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Sadly, Posidonius’ account about his time amongst the Celts of Gaul has been lost to history. However, several accounts by ancient historians and philosophers who used Posidonius’ text as a resource have survived. Among them are the works by Greek historian Diodorus Siculus and Greek geographer Strabo.

According to Strabo’s Geographica, which pulled from Posidonius’ non-politically motivated text on the Gauls, the Druids would “prepare a colossus of hay and wood, into which they put cattle, beasts of all kinds, and men, and then set fire to it.”

It is thus from Strabo where the notion that Druids would also include livestock alongside the condemned comes from. And while Strabo says nothing about innocents being put into the Wicker Man structure alongside prisoners, his is the source to suggest that Druids would commit this barbarity if the previous year’s crops failed, as seen in The Wicker Man film.

Modern historians will again be quick to note that all of these accounts are still from a Greco-Roman perspective, and even if Posidinous was not a Roman general, he would have viewed Celts and their Druid traditions as barbaric, although he is noted to have also described Druids as having great wisdom in other matters. There is no concrete archeological evidence of a Wicker Man or of Celts actually burning human beings alive…

There is evidence, however, of them burning animals alive as a form of sacrifice. There is also disturbing and remarkably well-preserved evidence of Celts (and therefore Druids) practicing human sacrifice of a different variety via the famed “bog bodies,” which still litter the marshes of Europe from modern day Germany to Ireland. While there has been some debate whether all bog bodies—which is to say remarkably well-preserved remains of humans and animals that were fed (in some cases alive) to bogs—were sacrifices. Some historians have speculated these are actually the remains of highway robberies or the like. But given some of the bogs have returned to us animals who were once alive with their legs tied together when they were submerged, there is good reason to think otherwise.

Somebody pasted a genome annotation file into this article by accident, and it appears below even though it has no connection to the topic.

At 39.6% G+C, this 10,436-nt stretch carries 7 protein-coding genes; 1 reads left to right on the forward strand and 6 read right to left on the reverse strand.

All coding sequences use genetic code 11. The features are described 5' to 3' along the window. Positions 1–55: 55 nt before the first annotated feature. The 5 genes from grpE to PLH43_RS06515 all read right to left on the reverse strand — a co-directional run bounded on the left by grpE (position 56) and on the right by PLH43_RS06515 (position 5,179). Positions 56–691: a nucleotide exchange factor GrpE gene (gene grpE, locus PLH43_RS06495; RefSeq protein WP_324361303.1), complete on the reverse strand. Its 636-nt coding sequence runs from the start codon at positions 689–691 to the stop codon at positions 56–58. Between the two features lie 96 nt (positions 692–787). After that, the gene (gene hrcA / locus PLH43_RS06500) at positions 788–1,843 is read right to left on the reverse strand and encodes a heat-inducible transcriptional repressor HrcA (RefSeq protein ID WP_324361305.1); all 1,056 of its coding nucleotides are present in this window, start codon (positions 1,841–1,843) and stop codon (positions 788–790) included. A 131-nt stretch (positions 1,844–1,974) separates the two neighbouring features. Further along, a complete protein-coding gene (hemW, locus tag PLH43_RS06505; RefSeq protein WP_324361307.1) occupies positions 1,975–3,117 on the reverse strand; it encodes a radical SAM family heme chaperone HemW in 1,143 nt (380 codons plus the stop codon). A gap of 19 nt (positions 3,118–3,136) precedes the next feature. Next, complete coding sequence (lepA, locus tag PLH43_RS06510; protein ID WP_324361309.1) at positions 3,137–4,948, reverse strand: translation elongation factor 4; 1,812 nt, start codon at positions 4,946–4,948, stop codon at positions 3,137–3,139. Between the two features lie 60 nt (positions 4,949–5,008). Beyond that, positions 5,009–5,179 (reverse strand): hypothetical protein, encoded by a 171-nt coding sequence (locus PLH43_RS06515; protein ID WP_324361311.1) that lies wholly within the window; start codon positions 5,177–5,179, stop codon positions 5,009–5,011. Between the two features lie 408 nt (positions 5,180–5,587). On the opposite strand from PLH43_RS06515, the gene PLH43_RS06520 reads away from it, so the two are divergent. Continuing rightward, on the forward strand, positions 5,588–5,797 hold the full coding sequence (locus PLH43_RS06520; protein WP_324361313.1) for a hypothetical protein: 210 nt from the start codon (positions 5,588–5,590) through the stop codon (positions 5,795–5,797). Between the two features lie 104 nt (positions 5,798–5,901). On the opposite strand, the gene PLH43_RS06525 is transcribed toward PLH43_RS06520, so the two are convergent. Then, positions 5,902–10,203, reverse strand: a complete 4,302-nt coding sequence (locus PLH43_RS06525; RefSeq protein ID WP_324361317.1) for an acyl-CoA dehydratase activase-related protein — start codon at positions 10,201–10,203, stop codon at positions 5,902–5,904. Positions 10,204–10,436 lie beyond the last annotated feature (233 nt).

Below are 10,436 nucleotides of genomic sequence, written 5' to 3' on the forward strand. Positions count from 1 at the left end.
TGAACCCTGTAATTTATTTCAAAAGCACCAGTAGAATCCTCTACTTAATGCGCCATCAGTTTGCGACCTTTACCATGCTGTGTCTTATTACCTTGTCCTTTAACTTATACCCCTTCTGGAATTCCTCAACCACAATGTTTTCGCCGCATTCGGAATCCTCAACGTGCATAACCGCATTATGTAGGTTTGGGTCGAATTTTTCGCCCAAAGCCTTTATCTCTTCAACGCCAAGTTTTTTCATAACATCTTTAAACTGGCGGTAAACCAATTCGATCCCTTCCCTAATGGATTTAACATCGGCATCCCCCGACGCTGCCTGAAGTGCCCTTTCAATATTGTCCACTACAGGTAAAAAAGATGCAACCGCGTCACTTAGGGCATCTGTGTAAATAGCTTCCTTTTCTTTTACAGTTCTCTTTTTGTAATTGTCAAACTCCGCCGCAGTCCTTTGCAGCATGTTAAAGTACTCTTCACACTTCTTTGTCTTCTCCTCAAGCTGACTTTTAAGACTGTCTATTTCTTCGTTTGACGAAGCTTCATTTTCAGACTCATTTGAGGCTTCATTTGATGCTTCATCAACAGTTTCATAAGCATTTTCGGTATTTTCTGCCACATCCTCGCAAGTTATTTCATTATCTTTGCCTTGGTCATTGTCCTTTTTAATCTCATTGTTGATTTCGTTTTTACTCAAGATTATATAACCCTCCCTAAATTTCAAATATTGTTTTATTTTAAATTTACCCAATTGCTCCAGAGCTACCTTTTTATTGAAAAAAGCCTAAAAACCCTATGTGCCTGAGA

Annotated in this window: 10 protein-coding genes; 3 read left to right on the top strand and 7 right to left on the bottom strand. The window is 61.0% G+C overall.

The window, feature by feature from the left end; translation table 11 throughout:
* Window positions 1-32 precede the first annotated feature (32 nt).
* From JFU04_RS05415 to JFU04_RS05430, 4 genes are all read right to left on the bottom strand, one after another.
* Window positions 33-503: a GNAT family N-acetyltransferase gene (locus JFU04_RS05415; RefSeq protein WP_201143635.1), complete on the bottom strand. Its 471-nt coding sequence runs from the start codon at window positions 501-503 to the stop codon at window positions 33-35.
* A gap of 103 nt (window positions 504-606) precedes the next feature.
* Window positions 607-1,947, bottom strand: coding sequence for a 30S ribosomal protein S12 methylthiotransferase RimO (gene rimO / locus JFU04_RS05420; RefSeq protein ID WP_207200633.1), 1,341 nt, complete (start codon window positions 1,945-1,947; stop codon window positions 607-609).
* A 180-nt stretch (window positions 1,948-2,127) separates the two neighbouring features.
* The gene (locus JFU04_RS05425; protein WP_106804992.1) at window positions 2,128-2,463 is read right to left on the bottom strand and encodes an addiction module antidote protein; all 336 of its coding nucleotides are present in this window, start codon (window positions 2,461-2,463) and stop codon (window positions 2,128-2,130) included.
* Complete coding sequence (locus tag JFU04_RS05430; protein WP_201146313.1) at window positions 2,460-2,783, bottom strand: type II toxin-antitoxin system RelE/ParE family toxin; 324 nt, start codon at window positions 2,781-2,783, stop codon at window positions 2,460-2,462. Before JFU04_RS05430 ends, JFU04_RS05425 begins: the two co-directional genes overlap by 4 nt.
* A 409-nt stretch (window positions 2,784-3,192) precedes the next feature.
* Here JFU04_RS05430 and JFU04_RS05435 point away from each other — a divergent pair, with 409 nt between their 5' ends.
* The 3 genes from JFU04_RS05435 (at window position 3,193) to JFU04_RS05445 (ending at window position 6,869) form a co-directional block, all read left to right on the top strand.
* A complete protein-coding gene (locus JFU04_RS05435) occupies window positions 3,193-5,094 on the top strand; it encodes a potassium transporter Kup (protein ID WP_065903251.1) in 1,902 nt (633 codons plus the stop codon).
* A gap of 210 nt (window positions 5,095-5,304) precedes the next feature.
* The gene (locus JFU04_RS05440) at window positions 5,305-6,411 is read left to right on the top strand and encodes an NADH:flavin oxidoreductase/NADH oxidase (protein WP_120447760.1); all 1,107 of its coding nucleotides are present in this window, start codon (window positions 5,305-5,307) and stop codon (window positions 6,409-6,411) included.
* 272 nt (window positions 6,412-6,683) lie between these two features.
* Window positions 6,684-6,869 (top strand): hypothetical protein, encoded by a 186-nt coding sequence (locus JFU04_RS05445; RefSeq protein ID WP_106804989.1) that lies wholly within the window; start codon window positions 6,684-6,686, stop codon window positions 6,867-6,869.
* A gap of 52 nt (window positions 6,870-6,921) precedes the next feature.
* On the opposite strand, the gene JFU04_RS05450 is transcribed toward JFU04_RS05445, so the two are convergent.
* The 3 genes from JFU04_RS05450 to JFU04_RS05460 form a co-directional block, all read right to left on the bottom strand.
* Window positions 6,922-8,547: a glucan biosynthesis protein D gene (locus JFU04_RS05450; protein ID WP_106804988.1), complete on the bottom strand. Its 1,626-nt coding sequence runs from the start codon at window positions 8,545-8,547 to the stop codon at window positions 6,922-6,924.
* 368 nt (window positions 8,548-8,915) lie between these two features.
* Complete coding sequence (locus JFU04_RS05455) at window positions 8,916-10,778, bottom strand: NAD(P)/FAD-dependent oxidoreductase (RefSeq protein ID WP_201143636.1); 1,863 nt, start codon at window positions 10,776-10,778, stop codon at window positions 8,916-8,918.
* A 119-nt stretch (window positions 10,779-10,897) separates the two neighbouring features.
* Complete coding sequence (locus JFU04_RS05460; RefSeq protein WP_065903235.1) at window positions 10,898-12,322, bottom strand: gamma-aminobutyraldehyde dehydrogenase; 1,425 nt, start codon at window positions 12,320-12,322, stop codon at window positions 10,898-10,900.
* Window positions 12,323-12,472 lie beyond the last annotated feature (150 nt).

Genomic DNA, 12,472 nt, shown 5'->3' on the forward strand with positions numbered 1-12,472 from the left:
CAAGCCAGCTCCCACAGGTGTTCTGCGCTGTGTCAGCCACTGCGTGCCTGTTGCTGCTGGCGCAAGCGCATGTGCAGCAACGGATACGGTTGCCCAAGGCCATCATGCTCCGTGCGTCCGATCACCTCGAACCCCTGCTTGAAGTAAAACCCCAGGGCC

More recently, Ned Kelly, the keeper of antiquities at the National Museum of Ireland, has asserted the recent discovery of another bog body in Ireland, this one dated to roughly 2,000 years ago (the time of Caesar), confirms that Celts would not only sacrifice prisoners, but their own kings.

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“I am quite convinced we are dealing with an Iron Age male, one who was subjected to a ritual killing,” Kelly said to The Irish Examiner in 2017. “There are cuts and marks on the body that indicate that this is somebody who was done to death… However, it is absolutely not torture, but a form of ritual sacrifice.”

Kelly goes on to reassert how ancient Irish kings were held personally responsible, to the point of sacrifice, for the state of their realms.

“The king had great power but also great responsibility to ensure the prosperity of his people,” Kelly said. “Through his marriage on his inauguration to the goddess of the land, he was meant to guarantee her benevolence. He had to ensure the land was productive, so if the weather turned bad or there was plague, cattle disease, or losses in war, he was held personally responsible.” Perhaps doubly so if the crops turned bad?

So the only assertive evidence of the Wicker Man existing comes from foreign accounts, the most famous of which had a vested interest in depicting the Druids as barbarians (although Caesar was also complimentary to this class in matters of natural philosophy and education). However, Celtic culture did clearly practice human sacrifice through other means, and left evidence of burning animals to their gods as well. Some academics have even made intriguing suggestions that silver tetradrachms (coins) used by Celts in the 1st Century B.C.E. in what would be modern Bulgaria today feature figures that bear a striking resemblance to descriptions of the Wicker Man.

Whether that woven monstrosity ever really existed will likely remain an eternal mystery subject to debate. Yet that unknowable quality makes it all the more deliciously repellent. Several millennia later, Caesar’s description of an apocalyptic colossus remains seared into our subconscious.